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Would Sustainable Events Plan hurt nonprofits?
Friday, February 6, 2009 by Bill McCann
A fast-tracked plan to make public events on city property cleaner and greener hit a speed bump Wednesday at the Environmental Board.
Members of the board raised questions about the plan’s financial impact on event holders, especially nonprofit groups that use events to raise money for charities. So, the board put off a vote on a proposed plan until Feb. 18, and city staff promised to provide cost information to the board before then.
This is likely to postpone a final City Council vote. In December, the council gave City Manager Marc Ott 90 days to come up with a plan to make public events more environmentally friendly. The current schedule calls for the Council to get a briefing on March 5, then hold a public hearing and vote on March 12. The proposal has cleared the Parks and Recreation Board and is slated to go to the Solid Waste Advisory Commission and Resource Management Commission this month.
Heidi Gerbracht of the city manager’s staff gave a detailed report on the proposed “Sustainable Events Plan” at the board meeting. The ordinance is designed to reduce energy use, conserve water, protect air quality and reduce solid waste at public events that use city funding or city property. The ordinance also would cover city-sponsored events.
The ordinance, which would apply to events with 500 or more attendees, would require event planners to take a number of steps, including using energy-efficient lighting, using alternative fuels in event vehicles and on-site power generators (or purchase carbon offsets), and provide recycling receptacles. Single-use glass containers would be prohibited at outside venues, and polystyrene foam containers and single-use plastic bottles would be banned at all events. Instead, event planners would be required to offer free water from an approved central source.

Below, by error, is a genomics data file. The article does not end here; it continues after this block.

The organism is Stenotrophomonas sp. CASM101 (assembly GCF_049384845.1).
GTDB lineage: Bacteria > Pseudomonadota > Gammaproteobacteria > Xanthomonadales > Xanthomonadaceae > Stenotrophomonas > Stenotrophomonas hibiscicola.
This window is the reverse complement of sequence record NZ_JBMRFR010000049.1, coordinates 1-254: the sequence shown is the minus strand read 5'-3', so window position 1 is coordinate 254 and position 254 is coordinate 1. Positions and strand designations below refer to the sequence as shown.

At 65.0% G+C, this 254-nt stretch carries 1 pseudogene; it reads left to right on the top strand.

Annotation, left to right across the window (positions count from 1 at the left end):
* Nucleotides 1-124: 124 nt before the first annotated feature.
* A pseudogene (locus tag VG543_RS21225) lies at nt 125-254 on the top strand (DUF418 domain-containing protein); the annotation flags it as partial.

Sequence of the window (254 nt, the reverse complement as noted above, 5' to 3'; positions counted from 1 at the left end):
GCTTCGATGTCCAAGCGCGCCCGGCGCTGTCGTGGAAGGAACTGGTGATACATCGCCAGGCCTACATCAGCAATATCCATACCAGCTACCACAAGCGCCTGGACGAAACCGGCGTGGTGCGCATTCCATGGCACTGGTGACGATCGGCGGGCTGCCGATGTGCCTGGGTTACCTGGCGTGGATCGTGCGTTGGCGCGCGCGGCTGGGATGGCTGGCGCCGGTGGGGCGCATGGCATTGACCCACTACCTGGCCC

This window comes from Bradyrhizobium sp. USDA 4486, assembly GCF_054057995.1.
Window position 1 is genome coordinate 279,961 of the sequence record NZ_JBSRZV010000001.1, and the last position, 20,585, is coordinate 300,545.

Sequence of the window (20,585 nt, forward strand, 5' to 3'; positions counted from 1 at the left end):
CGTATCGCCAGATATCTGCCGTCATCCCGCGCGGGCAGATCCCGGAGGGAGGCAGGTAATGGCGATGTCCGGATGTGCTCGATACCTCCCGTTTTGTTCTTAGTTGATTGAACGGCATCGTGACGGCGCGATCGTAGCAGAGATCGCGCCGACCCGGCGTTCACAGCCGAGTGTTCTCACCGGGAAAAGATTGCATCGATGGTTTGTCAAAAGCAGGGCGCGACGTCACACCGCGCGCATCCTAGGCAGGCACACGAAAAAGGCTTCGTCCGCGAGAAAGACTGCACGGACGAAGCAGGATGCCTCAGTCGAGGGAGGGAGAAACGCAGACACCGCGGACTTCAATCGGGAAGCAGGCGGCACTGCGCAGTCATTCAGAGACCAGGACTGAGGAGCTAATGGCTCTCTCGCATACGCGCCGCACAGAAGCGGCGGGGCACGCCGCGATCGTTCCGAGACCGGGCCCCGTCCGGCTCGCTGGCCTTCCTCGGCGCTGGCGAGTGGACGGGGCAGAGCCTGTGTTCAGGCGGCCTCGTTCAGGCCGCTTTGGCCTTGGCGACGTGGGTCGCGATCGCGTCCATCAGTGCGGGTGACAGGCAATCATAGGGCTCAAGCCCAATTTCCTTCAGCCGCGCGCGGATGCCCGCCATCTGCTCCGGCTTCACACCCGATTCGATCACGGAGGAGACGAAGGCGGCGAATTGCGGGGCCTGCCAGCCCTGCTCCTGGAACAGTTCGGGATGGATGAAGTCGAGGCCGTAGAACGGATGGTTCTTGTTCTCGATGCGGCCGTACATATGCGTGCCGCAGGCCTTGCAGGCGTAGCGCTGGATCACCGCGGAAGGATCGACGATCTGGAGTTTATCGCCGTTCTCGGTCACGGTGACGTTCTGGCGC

The proposal calls for event planners to file a detailed application and pay a deposit. Failure to comply with the ordinance requirements could result in forfeiture of the deposit and/or a ban on using city facilities for future events for up to 18 months. The ordinance would take effect in January 2010, although the ban on plastic water bottles would not kick in until January 2015.
Gerbracht estimated that close to 250 public events took place in 2008, with the majority believed to have had more than 500 attendees. She said staff was working to refine those numbers.
Bunnie Twidwell, co-chair of the Zilker Park Kite Festival called the plan well-intentioned, but urged the board to consider its impact on nonprofit groups. She said the kite festival has raised between $8,000 and $20,000 annually from concessions at the festival, and the money has gone to support organizations that fight child abuse. The cost of paying for the sustainability requirements would have to come out of the money they raise, she said.
Board Member Jon Beall said he “would hate to rain” on a kite event or any other event, but taking steps to protect the environment and reduce waste should be part of the cost of the event and factored into the prices of whatever is sold.
But Board Members Mary Ann Neely and Phil Moncada voiced concern that no information on the financial impact of the plan was available.
Neely said she would support a phased-in implementation of the ordinance, especially for nonprofits.
“The goals (of the plan) are admirable,” Neely said. “But how do you accomplish the goals without destroying events or affecting the raising of money?”
Gerbracht said staff was working on developing cost information, including the cost of carbon offsets, and agreed to come back to the Feb. 18 Environmental Board meeting with that information.
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